Most of the Berlin Wall was torn down in 1989, with the exception of a few stretches of concrete that were kept intact as a memorial to the difficult years of the Cold War. But as Feargus O’Sullivan of CityLab reports, an amateur historian has alerted authorities to a 262-foot section of the wall that has continued to stand in an isolated suburban area for the past three decades.
Christian Bormann says that he has known about the forgotten relic since 1999, but only recently brought it to public attention because of concern that the dilapidated wall was at risk of collapsing. The section is located in an undeveloped space of land between a cemetery and the tracks of a railway. It seems to have gone unnoticed at the time when the rest of the wall was being torn down.
According to the Local, this surviving stretch of the Berlin Wall is still outfitted with Y-shaped metal joints, through which barbed wire was once threaded to prevent residents of Communist-held East Germany from fleeing into the democratic West. Also still visible are the posts that held electric wires and tripwires, making it nearly impossible to escape.
In the wake of WWII, Germany was divided into four zones; the Soviets held the eastern part of the country, and the United States, France and Great Britain held the western part. Berlin was also split, with the eastern half going to the Soviets and the western half going to the Allies. By August of 1961, East Germany’s Communist government had grown exasperated by the stream of refugees pouring into the West. On the morning of August 13, residents of Berlin woke up to find out that their city divided by a wall of barbed wire, which was reinforced with concrete a few days later.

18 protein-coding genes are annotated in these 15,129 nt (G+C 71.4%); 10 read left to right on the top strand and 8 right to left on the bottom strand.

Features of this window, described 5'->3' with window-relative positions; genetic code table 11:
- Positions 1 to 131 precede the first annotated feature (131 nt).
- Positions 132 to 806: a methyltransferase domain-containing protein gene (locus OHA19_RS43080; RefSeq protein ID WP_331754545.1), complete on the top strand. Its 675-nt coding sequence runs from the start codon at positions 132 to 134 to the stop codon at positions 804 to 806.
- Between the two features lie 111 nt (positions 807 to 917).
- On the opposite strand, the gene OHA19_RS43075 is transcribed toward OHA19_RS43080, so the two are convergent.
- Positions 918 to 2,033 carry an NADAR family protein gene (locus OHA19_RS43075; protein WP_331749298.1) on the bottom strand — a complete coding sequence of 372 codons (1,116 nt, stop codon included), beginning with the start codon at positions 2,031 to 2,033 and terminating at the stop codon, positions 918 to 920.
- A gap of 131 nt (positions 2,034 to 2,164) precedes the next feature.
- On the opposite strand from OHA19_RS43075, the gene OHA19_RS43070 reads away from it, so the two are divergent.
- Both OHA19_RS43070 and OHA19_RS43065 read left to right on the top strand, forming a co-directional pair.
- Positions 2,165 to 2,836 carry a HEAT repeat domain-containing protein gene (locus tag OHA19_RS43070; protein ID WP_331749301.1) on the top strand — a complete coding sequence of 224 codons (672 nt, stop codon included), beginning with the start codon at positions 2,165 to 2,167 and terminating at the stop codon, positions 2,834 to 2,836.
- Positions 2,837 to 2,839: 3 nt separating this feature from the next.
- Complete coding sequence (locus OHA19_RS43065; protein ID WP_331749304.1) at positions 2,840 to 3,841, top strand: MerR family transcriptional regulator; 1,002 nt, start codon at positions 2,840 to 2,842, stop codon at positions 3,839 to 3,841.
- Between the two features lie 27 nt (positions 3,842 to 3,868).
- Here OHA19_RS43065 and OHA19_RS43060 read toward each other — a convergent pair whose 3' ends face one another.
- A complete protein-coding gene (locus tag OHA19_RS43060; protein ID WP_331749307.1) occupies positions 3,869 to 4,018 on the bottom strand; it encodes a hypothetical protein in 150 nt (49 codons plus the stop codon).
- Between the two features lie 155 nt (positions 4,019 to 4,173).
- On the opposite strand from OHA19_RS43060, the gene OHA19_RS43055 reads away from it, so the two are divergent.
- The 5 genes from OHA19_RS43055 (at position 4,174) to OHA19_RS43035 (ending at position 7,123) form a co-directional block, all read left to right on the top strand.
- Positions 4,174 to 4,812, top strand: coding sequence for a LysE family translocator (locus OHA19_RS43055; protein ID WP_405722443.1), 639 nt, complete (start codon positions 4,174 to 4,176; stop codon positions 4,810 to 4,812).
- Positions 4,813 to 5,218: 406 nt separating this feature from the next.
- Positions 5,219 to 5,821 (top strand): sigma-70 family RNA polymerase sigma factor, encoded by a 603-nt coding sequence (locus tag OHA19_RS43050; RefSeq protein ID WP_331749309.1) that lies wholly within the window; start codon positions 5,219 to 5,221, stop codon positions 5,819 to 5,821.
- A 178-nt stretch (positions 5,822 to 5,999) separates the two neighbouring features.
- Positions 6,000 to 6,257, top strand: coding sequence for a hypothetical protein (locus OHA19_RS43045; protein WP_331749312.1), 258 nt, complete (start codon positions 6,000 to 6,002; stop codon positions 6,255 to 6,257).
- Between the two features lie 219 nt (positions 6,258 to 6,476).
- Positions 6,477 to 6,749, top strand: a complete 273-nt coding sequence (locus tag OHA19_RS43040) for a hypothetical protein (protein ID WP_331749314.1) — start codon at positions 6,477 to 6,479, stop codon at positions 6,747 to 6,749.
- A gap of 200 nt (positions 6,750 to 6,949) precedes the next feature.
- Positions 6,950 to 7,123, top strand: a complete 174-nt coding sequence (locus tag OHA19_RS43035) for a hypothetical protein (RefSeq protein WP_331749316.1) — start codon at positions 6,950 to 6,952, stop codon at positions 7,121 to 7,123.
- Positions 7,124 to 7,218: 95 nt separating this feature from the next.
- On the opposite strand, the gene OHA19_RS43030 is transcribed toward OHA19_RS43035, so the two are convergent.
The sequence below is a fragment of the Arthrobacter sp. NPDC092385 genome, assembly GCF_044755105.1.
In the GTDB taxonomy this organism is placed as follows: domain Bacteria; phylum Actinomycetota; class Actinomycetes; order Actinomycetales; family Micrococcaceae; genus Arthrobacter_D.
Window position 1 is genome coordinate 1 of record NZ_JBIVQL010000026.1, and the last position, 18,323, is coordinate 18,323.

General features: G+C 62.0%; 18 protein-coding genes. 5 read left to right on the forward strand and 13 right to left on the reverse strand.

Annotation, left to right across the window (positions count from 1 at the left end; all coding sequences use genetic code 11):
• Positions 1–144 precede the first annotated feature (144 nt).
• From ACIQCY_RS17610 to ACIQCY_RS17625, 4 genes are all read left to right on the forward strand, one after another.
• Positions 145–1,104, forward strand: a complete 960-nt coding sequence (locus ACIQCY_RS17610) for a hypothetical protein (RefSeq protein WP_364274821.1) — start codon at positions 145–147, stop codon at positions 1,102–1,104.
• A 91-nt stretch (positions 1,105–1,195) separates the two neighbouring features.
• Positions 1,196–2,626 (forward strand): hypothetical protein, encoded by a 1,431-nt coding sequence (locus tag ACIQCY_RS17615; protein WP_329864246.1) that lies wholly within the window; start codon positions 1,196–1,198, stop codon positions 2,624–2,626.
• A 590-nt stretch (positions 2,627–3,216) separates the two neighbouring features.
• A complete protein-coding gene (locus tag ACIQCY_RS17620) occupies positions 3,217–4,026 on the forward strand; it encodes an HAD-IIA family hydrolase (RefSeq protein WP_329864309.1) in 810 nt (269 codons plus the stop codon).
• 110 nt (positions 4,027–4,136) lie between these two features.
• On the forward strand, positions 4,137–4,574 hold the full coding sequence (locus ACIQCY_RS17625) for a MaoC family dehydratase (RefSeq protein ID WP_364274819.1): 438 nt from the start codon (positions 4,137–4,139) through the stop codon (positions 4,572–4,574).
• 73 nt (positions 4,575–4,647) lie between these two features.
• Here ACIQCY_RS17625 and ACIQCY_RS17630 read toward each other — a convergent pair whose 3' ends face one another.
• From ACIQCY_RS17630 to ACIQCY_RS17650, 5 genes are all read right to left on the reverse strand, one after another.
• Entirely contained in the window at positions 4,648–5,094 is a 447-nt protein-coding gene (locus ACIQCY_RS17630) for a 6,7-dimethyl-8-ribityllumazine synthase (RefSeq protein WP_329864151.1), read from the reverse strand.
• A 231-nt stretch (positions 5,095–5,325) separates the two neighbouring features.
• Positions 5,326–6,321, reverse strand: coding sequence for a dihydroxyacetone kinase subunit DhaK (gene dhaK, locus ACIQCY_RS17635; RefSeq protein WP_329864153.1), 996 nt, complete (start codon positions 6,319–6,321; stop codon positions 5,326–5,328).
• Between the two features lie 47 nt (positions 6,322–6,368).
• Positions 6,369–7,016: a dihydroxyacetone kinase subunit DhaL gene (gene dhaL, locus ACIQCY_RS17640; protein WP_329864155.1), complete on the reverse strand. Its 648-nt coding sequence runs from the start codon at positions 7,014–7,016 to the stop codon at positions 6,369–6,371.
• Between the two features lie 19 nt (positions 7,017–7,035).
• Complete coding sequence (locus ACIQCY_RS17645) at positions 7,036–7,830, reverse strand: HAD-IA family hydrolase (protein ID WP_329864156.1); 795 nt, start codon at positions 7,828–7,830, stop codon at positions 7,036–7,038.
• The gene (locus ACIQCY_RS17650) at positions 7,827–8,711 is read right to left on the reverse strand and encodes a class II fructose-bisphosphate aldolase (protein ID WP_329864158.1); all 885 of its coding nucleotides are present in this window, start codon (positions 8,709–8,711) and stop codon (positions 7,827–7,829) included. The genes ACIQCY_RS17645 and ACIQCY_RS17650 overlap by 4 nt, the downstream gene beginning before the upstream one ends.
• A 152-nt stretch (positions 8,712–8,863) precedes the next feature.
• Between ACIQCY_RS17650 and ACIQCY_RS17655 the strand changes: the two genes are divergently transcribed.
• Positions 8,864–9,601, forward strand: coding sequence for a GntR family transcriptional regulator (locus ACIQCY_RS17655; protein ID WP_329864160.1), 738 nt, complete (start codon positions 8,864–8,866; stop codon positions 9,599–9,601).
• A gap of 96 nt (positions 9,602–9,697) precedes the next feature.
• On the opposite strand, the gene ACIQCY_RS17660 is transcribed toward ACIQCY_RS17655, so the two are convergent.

Gradually, this hastily erected barrier was replaced by a thick wall of concrete lined with a “Death Strip”: a wide stretch of sand (which would show footprints) guarded judiciously by soldiers, attack dogs and tripwire machine guns. According to Communist officials, the purpose of the wall was to keep “fascists” from getting into East Germany. In reality, it prevented refugees from fleeing.
The newly discovered section appears to belong to an early iteration of the Berlin Wall. It was pieced together from the remains of buildings that were bombed out during WWII. The gaps between the buildings were filled in and their cellars were blown up so people could not tunnel beneath them.
Later, when Communists arrived in the area to reinforce the barrier, they opted to simply build a sturdier one nearby, according to the Local. When the Berlin Wall was destroyed at the end of the Cold War, the original section appears to have been forgotten—and forgotten it's stayed, until now.